Our next stop is Plaza de la Revolución, the site of the largest Che display in Havana. Hasta la victoria siempre is one of the many revolutionary slogans we will see posted around the country. The plaza is disappointingly empty. However, we were told Cubans congregated here during the Revolution and still do so for commemorative events. The rather phallic memorial dedicated to José Martí is across the street. There is a lift to access the highest point in Havana but because it is Sunday uniformed guards stop us from ascending the ramp and entering the premises.
Havana’s Chinatown, El Barrio Chino, is notable for the complete abscence of anyone who looks remotely like us. We get a fair share of inquisitive stares and guesses at our nationalities: Chino! Japon! Corea! Perhaps the irony of being the only Asians in the immediate area is not lost upon the people around us. We’re approached by waiters seeking to lure us into their restaurants for lunch. Strangers put their arms around us and tell us they know the best place to get cigars for cheap.
While Chinatown’s streets are littered and cramped, it’s immediately apparent that La Habana Vieja, Old Havana, is where most restoration efforts are concentrated. Naturally this is where the tourists are and there are small galleries, gift shops and cafes to service us. The Castillo del Morro, built to protect Spain’s fleets from pirate attack back in the 16th century, is on the harbour side. It is illuminated at night as is the Fortaleza de San Carlos de la Cabana, the fortress Che took possession of upon his triumphant arrival after the dictator Batista fled in 1959. Every night the cannon is fired to commemorate the closure of the city walls to protect Havana during the war.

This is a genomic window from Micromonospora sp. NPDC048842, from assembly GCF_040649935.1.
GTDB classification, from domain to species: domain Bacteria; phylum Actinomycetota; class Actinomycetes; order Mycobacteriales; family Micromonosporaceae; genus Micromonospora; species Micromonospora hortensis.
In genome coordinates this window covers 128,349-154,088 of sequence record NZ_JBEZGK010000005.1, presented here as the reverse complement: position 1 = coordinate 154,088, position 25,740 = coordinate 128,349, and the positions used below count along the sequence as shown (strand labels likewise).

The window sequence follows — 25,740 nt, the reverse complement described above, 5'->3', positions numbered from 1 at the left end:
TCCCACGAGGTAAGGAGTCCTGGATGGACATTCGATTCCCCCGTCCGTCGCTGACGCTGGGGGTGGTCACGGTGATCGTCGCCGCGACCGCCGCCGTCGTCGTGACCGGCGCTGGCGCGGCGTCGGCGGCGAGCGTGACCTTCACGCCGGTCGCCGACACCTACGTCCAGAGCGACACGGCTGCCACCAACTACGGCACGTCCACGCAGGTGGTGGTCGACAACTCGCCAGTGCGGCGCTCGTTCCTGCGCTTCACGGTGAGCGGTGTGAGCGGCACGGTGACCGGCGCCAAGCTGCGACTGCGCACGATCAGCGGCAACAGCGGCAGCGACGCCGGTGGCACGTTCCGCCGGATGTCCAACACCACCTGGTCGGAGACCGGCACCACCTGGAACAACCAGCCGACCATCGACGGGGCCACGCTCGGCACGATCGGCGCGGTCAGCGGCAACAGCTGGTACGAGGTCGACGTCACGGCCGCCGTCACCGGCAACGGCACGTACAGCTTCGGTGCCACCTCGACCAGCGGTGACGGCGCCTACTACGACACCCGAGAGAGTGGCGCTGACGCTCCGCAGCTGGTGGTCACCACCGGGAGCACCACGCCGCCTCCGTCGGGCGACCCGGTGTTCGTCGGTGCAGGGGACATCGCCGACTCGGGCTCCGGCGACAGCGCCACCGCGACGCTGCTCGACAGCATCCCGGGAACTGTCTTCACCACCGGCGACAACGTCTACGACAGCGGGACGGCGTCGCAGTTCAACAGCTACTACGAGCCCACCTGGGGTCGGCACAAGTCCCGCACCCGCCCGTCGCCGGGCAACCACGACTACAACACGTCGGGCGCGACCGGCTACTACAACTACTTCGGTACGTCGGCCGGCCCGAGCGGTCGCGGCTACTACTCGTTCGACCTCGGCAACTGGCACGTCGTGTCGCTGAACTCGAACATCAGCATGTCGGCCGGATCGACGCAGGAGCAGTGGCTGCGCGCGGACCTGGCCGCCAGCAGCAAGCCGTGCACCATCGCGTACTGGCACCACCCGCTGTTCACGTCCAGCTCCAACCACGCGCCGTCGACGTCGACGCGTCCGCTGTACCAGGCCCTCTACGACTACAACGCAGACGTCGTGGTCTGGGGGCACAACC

We also go to the Capitolio which was built during the era of the dictator Machado. It is styled after the US Capitol in Washington DC. Ask any Cuban and they will tell you that yes, it is inspired by the US Capitol “but is higher and even more grand.” We rest and sit on what used to be the Senate’s steps. It is now the National Library of Science and Technology. I eat my US$1 ice cream while watching the many bicitaxis and cocotaxis, mopeds encased in yellow round domes, puttering by.
Before we head home we pass by Miramar, the residential area where wealthy families lived before the Revolution and is now occupied by embassies and government offices. The buildings here are all gated. They’re absolutely beautiful and well kept. Security guards are all over place. Mercedes Benzs and Audis roll around here. We walked around trying to match flags with the countries. The Philippines and North Korea were two notable sightings.
We planned not to have dinner at Señora Aleida’s house that evening. While waiting to leave for the Jazz Café we play a game of Scrabble with her son, Alejandro. He studied computer science in college and is now working as a programmer. The lights go off for a couple of hours but we continue our game with charged fluorescent lamps while eating popcorn Señora made for us. When the lights return, Alejandro and his girlfriend join us to go to the Jazz Café where US$10 covers dinner and drinks. A live jazz band played some standards while we ate our paella and spaghetti. We drink mojitos and Cristal, Cuba’s national beer, while swapping stories about our respective cultures.Filed under Cuba